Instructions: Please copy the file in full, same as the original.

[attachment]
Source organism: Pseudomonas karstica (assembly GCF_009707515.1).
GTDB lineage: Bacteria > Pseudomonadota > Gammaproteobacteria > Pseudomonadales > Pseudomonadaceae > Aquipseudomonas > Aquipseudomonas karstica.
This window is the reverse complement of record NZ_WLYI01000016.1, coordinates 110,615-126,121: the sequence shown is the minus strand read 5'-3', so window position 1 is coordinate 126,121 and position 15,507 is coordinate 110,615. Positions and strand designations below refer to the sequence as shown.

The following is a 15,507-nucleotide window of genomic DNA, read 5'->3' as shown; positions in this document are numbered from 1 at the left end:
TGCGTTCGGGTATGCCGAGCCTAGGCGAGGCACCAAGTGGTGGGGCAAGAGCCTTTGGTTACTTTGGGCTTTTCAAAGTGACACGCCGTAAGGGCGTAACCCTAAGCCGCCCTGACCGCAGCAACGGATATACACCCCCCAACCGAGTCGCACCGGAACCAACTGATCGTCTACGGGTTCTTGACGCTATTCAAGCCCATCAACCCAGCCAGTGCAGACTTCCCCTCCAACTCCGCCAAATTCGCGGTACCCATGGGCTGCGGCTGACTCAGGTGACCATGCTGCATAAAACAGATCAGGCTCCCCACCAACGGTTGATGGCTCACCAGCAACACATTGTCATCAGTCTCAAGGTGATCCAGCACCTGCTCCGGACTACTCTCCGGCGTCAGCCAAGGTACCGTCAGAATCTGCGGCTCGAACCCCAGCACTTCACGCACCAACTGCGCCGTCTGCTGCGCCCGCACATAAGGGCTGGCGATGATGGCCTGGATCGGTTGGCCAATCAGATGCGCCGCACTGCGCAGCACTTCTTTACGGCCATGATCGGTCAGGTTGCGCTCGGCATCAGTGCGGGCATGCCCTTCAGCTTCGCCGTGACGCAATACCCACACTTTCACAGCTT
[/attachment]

Source organism: Pseudomonas karstica (assembly GCF_009707515.1).
GTDB lineage: Bacteria > Pseudomonadota > Gammaproteobacteria > Pseudomonadales > Pseudomonadaceae > Aquipseudomonas > Aquipseudomonas karstica.
This window is the reverse complement of record NZ_WLYI01000016.1, coordinates 110,615-126,121: the sequence shown is the minus strand read 5'-3', so window position 1 is coordinate 126,121 and position 15,507 is coordinate 110,615. Positions and strand designations below refer to the sequence as shown.

The following is a 15,507-nucleotide window of genomic DNA, read 5'->3' as shown; positions in this document are numbered from 1 at the left end:
TGCGTTCGGGTATGCCGAGCCTAGGCGAGGCACCAAGTGGTGGGGCAAGAGCCTTTGGTTACTTTGGGCTTTTCAAAGTGACACGCCGTAAGGGCGTAACCCTAAGCCGCCCTGACCGCAGCAACGGATATACACCCCCCAACCGAGTCGCACCGGAACCAACTGATCGTCTACGGGTTCTTGACGCTATTCAAGCCCATCAACCCAGCCAGTGCAGACTTCCCCTCCAACTCCGCCAAATTCGCGGTACCCATGGGCTGCGGCTGACTCAGGTGACCATGCTGCATAAAACAGATCAGGCTCCCCACCAACGGTTGATGGCTCACCAGCAACACATTGTCATCAGTCTCAAGGTGATCCAGCACCTGCTCCGGACTACTCTCCGGCGTCAGCCAAGGTACCGTCAGAATCTGCGGCTCGAACCCCAGCACTTCACGCACCAACTGCGCCGTCTGCTGCGCCCGCACATAAGGGCTGGCGATGATGGCCTGGATCGGTTGGCCAATCAGATGCGCCGCACTGCGCAGCACTTCTTTACGGCCATGATCGGTCAGGTTGCGCTCGGCATCAGTGCGGGCATGCCCTTCAGCTTCGCCGTGACGCAATACCCACACTTTCACAGCTT